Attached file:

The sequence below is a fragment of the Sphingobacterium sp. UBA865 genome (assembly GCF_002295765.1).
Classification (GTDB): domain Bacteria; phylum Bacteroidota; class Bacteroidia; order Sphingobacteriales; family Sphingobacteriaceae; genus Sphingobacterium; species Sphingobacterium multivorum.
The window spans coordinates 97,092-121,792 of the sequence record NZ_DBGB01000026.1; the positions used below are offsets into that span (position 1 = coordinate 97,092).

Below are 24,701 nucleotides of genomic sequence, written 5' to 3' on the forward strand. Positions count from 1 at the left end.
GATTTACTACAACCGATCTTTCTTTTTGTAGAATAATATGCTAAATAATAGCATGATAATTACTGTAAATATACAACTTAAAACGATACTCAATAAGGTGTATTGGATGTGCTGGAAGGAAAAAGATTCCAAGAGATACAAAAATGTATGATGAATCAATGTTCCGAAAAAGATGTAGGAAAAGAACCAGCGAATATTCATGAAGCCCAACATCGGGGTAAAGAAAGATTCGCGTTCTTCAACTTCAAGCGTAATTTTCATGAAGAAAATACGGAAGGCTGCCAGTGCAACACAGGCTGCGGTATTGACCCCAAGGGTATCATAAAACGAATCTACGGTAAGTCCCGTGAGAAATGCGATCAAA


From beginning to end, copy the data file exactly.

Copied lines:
The sequence below is a fragment of the Sphingobacterium sp. UBA865 genome (assembly GCF_002295765.1).
Classification (GTDB): domain Bacteria; phylum Bacteroidota; class Bacteroidia; order Sphingobacteriales; family Sphingobacteriaceae; genus Sphingobacterium; species Sphingobacterium multivorum.
The window spans coordinates 97,092-121,792 of the sequence record NZ_DBGB01000026.1; the positions used below are offsets into that span (position 1 = coordinate 97,092).

Below are 24,701 nucleotides of genomic sequence, written 5' to 3' on the forward strand. Positions count from 1 at the left end.
GATTTACTACAACCGATCTTTCTTTTTGTAGAATAATATGCTAAATAATAGCATGATAATTACTGTAAATATACAACTTAAAACGATACTCAATAAGGTGTATTGGATGTGCTGGAAGGAAAAAGATTCCAAGAGATACAAAAATGTATGATGAATCAATGTTCCGAAAAAGATGTAGGAAAAGAACCAGCGAATATTCATGAAGCCCAACATCGGGGTAAAGAAAGATTCGCGTTCTTCAACTTCAAGCGTAATTTTCATGAAGAAAATACGGAAGGCTGCCAGTGCAACACAGGCTGCGGTATTGACCCCAAGGGTATCATAAAACGAATCTACGGTAAGTCCCGTGAGAAATGCGATCAAA